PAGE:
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One year since the death of mass murderer and cult leader Charles Manson

Charles Manson died in Kern County a year ago
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Posted at 11:38 AM, Nov 19, 2018
and last updated 2018-11-19 14:40:15-05

November 19th, marks the one year anniversary of the death of mass murderer and former cult leader Charles Manson. He was 83-years-old. 

On November 19, 2017 Manson died at Mercy Downtown in Bakersfield and his death certificate confirms his cause of death was acute cardiac arrest, respiratory failure and metastatic colon cancer. According to the death certificate, there was no autopsy. 

Charles Manson ordered the killings of seven people in the span of two nights, but did not participate. The killers took a total of seven people, inflicting 169 stab wounds and seven .22-caliber gunshot wounds. Both crime scenes were connected through some of the horrifying details

Vincent Bugliosi, the Los Angeles County Deputy District Attorney who prosecuted Charles Manson provided this statement on his death:
“Manson was an evil, sophisticated con man with twisted and warped moral values.”

The Murders
On August 9, 1969,  at the home of actress Sharon Tate who was eight months' pregnant was killed along with; a celebrity hairstylist named Jay Sebring; coffee fortune heiress Abigail Folger; writer Wojciech Frykowski; and Steven Parent, a friend of the family's caretaker.
 
The next evening, a Supermarket executive Leno LaBianca and his wife, Rosemary, were killed at their home.
 
The word pig was written in victim blood on the walls of one home and the front door of another. There was also another phrase apparently scrawled in blood: Helter Skelter (it was misspelled Healter). The reason for the disturbing writings, the prosecutor argued, was because Manson wanted to start a race war and had hoped the Black Panthers would be blamed for the killings.

The Trial

On June 16, 1970, Manson and three of his followers, Susan Atkins, Patricia Krenwinkel and Leslie Van Houten went on trial in Los Angeles. Manson and his followers created a circus-like atmosphere in the court with singing, giggling, angry outbursts and even carving X's in their foreheads.
 
The charges came after Susan Atkins, who was already in jail on another charge, bragged to a fellow inmate about the Tate murders. She said they did it "because we wanted to do a crime that would shock the world. ..."

Manson was originally sentenced to death but the death penalty was briefly abolished in the state during the People v. Anderson case in 1972. California did not have the life-without-parole sentence at the time and  his concurrent sentences were commuted to life in prison.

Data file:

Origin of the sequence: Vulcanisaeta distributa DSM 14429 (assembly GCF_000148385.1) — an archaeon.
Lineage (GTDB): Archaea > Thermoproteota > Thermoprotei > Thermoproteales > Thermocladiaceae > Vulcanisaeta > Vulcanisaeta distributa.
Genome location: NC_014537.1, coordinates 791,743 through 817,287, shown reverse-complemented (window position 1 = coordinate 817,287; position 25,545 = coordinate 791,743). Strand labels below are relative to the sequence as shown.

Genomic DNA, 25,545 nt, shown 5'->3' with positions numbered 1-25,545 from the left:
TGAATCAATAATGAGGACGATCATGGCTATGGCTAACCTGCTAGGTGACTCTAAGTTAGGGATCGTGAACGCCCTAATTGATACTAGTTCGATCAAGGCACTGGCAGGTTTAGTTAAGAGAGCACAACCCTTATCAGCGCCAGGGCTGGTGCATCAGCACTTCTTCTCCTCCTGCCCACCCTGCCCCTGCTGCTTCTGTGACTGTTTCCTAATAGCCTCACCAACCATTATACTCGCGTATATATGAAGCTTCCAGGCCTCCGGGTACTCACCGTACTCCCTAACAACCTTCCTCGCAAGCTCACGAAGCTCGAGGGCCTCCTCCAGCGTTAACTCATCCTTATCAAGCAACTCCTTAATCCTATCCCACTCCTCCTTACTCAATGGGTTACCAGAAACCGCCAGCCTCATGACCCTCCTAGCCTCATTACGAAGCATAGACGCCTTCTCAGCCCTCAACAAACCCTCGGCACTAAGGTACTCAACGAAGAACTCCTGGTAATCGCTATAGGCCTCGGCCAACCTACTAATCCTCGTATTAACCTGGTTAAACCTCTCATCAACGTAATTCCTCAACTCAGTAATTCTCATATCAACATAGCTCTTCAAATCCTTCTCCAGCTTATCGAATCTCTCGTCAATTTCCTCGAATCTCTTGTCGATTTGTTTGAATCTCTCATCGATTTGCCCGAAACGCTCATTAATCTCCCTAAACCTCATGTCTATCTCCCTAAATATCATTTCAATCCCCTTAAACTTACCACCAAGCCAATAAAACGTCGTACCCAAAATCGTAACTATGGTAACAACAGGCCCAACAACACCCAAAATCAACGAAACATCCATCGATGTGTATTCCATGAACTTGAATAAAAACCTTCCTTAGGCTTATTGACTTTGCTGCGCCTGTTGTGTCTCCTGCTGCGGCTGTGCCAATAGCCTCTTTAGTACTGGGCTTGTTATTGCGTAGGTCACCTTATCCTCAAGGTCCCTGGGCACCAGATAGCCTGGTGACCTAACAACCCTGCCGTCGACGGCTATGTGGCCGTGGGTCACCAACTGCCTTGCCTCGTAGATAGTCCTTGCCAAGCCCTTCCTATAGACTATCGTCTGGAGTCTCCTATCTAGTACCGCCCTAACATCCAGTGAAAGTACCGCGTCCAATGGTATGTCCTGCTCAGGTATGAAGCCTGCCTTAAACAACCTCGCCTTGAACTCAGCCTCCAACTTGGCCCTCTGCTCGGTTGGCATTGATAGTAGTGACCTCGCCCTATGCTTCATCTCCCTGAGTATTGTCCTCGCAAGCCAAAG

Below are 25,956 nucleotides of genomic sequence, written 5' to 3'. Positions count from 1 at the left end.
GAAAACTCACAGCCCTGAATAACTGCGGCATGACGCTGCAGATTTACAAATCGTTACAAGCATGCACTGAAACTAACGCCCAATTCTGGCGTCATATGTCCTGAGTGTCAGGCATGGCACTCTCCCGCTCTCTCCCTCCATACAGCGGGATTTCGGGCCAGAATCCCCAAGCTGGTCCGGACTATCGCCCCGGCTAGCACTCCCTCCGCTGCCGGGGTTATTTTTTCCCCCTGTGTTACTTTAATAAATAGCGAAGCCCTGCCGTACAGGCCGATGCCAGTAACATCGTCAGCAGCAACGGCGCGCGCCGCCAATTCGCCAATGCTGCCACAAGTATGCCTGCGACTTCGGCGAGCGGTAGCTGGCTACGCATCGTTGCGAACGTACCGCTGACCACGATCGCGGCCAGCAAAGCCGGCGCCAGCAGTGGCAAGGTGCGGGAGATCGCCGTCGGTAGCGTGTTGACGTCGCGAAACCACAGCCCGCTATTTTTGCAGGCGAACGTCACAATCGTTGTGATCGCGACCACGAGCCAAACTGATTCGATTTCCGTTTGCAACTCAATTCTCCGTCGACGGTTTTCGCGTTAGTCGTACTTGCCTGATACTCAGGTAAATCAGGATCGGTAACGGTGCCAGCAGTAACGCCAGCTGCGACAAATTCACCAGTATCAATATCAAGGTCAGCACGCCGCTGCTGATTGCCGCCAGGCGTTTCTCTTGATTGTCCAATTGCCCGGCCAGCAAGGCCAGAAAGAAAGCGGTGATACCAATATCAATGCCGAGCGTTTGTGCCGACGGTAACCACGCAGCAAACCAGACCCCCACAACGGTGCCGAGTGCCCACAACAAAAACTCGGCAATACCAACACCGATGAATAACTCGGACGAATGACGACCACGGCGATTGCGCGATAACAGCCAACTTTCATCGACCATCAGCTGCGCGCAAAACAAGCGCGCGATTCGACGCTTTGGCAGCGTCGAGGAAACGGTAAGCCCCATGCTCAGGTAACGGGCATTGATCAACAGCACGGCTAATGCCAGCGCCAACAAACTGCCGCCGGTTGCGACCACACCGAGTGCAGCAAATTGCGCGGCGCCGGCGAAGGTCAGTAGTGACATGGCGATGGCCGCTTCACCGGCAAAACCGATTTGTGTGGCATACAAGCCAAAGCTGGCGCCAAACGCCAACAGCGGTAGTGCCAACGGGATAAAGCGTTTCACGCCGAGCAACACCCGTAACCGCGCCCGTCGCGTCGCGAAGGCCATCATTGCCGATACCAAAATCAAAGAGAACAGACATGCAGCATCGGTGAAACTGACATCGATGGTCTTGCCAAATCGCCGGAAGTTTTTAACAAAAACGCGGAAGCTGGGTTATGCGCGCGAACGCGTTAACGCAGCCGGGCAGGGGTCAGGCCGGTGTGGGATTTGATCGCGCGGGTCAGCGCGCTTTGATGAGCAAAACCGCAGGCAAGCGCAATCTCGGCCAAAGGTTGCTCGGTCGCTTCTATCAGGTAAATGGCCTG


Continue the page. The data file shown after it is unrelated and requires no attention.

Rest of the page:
He also was convicted in the connection with the killings of Gary Hinman, a musician, and stuntman Donald "Shorty" Shea in 1969.
 
Manson served his sentence in Corcoran State Prison, which is about an hour North West from Bakersfield, California. Inmate Manson had been denied parole 12 times between November 16, 1978, and April 11, 2012; the last parole hearing he attended was March 27, 1997. He was not eligible to have another parole hearing until 2027.

In a 1987 prison interview with CNN, he said, "I spent the best part of my life in boys' schools, prisons and reform school because I had nobody."

The Past
After marrying twice and spending half his life in prison, 32-year-old Manson made his way to Berkeley, California, by way of San Francisco in 1967. He established himself as a guru in the summer of love, and soon shared a home with 18 women.

By 1968, race riots, the Black Panther movement, and anti-world violence convinced Manson that Armageddon was coming. He called it Helter Skelter after the famous Beatles song.
 
The so-called Manson Family made a dilapidated old movie set called Spahn's Ranch near Los Angeles their home.
 
"I was mesmerized by his mind and the things he professed," Manson Family member Leslie van Houten once said.
 
At the ranch Manson, who was 5-feet-2, hosted LSD fueled orgies and gave sermons. His followers were in thrall of Manson, who told them he was Jesus Christ -- and the devil, rolled into one.
 
"They worshipped Charlie like a god," former Manson Family member Barbara Hoyt told CNN.
 
Laurie Levenson, a professor at Loyola Law School who follows high-profile cases, described Manson in 2009 as the worst of the worst, evil incarnate. "If you're going to be evil, you have to be off-the-charts evil, and Charlie Manson was off-the-charts evil," Levenson told CNN. 
 
Manson died at the age of 83 in Bakersfield, California from natural causes, according to the CDCR.